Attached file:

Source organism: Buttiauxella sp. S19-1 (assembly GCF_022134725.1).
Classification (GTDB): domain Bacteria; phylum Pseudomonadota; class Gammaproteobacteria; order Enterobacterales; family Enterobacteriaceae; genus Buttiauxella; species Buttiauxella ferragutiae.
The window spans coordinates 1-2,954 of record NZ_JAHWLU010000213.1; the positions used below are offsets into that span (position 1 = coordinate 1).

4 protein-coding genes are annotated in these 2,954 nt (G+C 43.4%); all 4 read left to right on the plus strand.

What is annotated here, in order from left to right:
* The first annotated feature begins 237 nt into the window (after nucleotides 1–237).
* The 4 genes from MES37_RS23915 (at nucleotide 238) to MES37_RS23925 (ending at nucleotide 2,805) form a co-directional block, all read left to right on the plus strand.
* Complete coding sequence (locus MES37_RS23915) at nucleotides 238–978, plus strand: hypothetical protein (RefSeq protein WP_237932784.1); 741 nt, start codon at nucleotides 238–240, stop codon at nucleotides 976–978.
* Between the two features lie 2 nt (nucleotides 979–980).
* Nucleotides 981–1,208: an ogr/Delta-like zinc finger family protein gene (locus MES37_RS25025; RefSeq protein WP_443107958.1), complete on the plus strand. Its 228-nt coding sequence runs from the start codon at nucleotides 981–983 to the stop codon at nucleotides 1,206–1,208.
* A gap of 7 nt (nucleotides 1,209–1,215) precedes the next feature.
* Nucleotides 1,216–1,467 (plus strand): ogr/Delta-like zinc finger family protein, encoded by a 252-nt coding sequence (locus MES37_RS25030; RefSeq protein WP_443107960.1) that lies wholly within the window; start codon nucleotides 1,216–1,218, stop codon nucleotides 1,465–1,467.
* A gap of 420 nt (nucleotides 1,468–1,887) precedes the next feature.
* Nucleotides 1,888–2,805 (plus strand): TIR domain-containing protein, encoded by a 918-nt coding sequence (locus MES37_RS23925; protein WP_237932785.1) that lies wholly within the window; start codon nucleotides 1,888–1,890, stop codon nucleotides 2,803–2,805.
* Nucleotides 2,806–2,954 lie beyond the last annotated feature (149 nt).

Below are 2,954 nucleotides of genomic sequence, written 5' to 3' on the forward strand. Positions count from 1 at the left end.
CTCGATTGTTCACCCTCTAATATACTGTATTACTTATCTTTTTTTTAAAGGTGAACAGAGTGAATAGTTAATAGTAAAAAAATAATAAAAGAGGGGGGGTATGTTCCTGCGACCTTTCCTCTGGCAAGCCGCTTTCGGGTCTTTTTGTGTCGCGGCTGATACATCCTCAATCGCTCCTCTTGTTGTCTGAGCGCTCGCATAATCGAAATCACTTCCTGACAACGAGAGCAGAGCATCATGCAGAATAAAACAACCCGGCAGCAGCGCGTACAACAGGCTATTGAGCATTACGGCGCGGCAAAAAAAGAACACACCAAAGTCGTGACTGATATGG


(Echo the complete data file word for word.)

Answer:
Source organism: Buttiauxella sp. S19-1 (assembly GCF_022134725.1).
Classification (GTDB): domain Bacteria; phylum Pseudomonadota; class Gammaproteobacteria; order Enterobacterales; family Enterobacteriaceae; genus Buttiauxella; species Buttiauxella ferragutiae.
The window spans coordinates 1-2,954 of record NZ_JAHWLU010000213.1; the positions used below are offsets into that span (position 1 = coordinate 1).

4 protein-coding genes are annotated in these 2,954 nt (G+C 43.4%); all 4 read left to right on the plus strand.

What is annotated here, in order from left to right:
* The first annotated feature begins 237 nt into the window (after nucleotides 1–237).
* The 4 genes from MES37_RS23915 (at nucleotide 238) to MES37_RS23925 (ending at nucleotide 2,805) form a co-directional block, all read left to right on the plus strand.
* Complete coding sequence (locus MES37_RS23915) at nucleotides 238–978, plus strand: hypothetical protein (RefSeq protein WP_237932784.1); 741 nt, start codon at nucleotides 238–240, stop codon at nucleotides 976–978.
* Between the two features lie 2 nt (nucleotides 979–980).
* Nucleotides 981–1,208: an ogr/Delta-like zinc finger family protein gene (locus MES37_RS25025; RefSeq protein WP_443107958.1), complete on the plus strand. Its 228-nt coding sequence runs from the start codon at nucleotides 981–983 to the stop codon at nucleotides 1,206–1,208.
* A gap of 7 nt (nucleotides 1,209–1,215) precedes the next feature.
* Nucleotides 1,216–1,467 (plus strand): ogr/Delta-like zinc finger family protein, encoded by a 252-nt coding sequence (locus MES37_RS25030; RefSeq protein WP_443107960.1) that lies wholly within the window; start codon nucleotides 1,216–1,218, stop codon nucleotides 1,465–1,467.
* A gap of 420 nt (nucleotides 1,468–1,887) precedes the next feature.
* Nucleotides 1,888–2,805 (plus strand): TIR domain-containing protein, encoded by a 918-nt coding sequence (locus MES37_RS23925; protein WP_237932785.1) that lies wholly within the window; start codon nucleotides 1,888–1,890, stop codon nucleotides 2,803–2,805.
* Nucleotides 2,806–2,954 lie beyond the last annotated feature (149 nt).

Below are 2,954 nucleotides of genomic sequence, written 5' to 3' on the forward strand. Positions count from 1 at the left end.
CTCGATTGTTCACCCTCTAATATACTGTATTACTTATCTTTTTTTTAAAGGTGAACAGAGTGAATAGTTAATAGTAAAAAAATAATAAAAGAGGGGGGGTATGTTCCTGCGACCTTTCCTCTGGCAAGCCGCTTTCGGGTCTTTTTGTGTCGCGGCTGATACATCCTCAATCGCTCCTCTTGTTGTCTGAGCGCTCGCATAATCGAAATCACTTCCTGACAACGAGAGCAGAGCATCATGCAGAATAAAACAACCCGGCAGCAGCGCGTACAACAGGCTATTGAGCATTACGGCGCGGCAAAAAAAGAACACACCAAAGTCGTGACTGATATGG